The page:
The Truth

Advocating for Yourself

Here is what I've learned...

It’s been awhile since I have talked about our need to advocate for ourselves. To get better and to heal we seek professional help from doctors and counselors. We trust them to guide and direct us down the right path for healing. However, I have experienced positive and negative professionals during my recovery.

When I first recalled my memories of abuse I was directed to the psychiatric hospital. It was not the right move for me to make. Don’t get me wrong if you need to go there is no shame (and I have before to keep myself safe), however it was in going there first I was led down the wrong path to treat trauma.

I was told I needed to be medicated for my complex PTSD, depression and anxiety. Doctors and nurses – both regular and psychiatric told me the medication would help me and I needed it to survive. They were wrong. I endured side-effects that were life threatening and made life more complicated instead of helping. Medications treat symptoms, they don’t heal trauma.

Not all medication is necessarily bad, but some of it can make us foggy and unable to process trauma. Benzodiazepines such as Klonopin, Xanax, Ativan, and Valium hinder our ability to recall trauma and therefore we can’t process through it. They also cloud your mind and make it more difficult to think.

I was also put on other various meds they told me would help with my anxiety, depression and nightmares. The way they helped is by making me so sleepy I could hardly function. I have huge chunks of time over the past 10 years I can’t recall at all. I have no memories for much of the time. A few things stand out, but I lost years of my life because of medications.

As you may know if you’ve been on this journey with me long I have worked off many medications the past couple of years so that I can process my trauma and function better. I am only on a low-dose depression medication and a mood stabilizer which I am continuing to lower the dose on.

I would not wish on anyone the withdrawal my body and mind have gone through as I worked off these medications. It is basically the same as if I was working off cocaine. My body would shake, my thoughts became more irrational, suicidal thoughts came back, and my anxiety and depression sky rocketed. It was added hell that took time away from the work I need to be doing in therapy to recover.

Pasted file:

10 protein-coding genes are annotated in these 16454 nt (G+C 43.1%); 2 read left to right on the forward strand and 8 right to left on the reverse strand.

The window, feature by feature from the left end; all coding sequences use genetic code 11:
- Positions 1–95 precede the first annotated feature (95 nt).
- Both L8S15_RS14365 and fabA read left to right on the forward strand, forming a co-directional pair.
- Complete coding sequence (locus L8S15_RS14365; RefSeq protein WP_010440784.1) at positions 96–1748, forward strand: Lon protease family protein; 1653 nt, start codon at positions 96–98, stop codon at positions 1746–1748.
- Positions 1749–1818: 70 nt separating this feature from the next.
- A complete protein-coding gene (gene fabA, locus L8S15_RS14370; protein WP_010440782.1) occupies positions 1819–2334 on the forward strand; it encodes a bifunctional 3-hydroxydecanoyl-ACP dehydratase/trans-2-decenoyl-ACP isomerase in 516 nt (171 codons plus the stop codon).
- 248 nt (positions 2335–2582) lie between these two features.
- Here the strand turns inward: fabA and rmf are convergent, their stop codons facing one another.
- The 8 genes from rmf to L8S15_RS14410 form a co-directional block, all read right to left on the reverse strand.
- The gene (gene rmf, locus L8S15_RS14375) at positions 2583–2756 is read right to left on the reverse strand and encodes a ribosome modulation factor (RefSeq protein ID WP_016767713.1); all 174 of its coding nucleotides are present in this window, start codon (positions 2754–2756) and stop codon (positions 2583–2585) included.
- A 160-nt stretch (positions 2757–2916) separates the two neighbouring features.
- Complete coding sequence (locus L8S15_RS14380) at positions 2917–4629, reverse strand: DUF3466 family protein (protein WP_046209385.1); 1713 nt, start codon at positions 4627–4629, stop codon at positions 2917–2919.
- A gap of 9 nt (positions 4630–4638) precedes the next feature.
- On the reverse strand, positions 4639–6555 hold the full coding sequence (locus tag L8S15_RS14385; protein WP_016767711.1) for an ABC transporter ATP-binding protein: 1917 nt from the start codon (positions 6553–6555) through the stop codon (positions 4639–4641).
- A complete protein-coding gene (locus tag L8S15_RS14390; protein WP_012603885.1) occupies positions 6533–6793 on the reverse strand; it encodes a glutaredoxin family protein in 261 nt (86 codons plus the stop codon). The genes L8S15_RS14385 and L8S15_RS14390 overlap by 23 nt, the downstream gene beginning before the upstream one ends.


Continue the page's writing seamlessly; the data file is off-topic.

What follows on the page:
When I get angry about being overmedicated by my former psychiatrist I have to start writing to keep it from boiling. I can’t discuss details or who I saw, but I am not the only one he overmedicated or didn’t treat well. He is being investigated by the medical board and DEA. I’ve shared with them my story. I still kick myself for trusting him, but 20/20 hindsight.

So, the take away from my experiences and what I’ve learned I will pass on to you in hopes that as you seek healing you have a clear mind to be able to process all that happened to you. I have learned to advocate for myself. Speak up when a doctor wants to put me on a medication and research it on my own as well. Medication can cause side effects that may not appear for years but have lasting affects; such as bone loss and teeth decay or yellowing.

I now ask why I need it. What the side effects are, what are my other options? I’m even considering seeking out a holistic doctor to see what natural things I can continue to do that would be healthier for my body and bring me some relief from physical pain resulting from trauma.

I encourage you to seek professionals for your help, but to remember they are also human and it is your body and life on the line. Ask questions. Speak up and if they won’t discuss it with you find a doctor who will. I am thankful the therapist I found is willing to do what’s best for me, yet doesn’t push his opinions about what I should do overshadow. He allows me to make my own decision with guidance from him and God. As does my new psychiatrist.

I pray you are able to find the doctors and counselors that are out there offering the best help for us as we recover. My best wishes and prayers to you as you continue on your own journey.



© 2020 Susan M. Clabaugh. All Rights Reserved.


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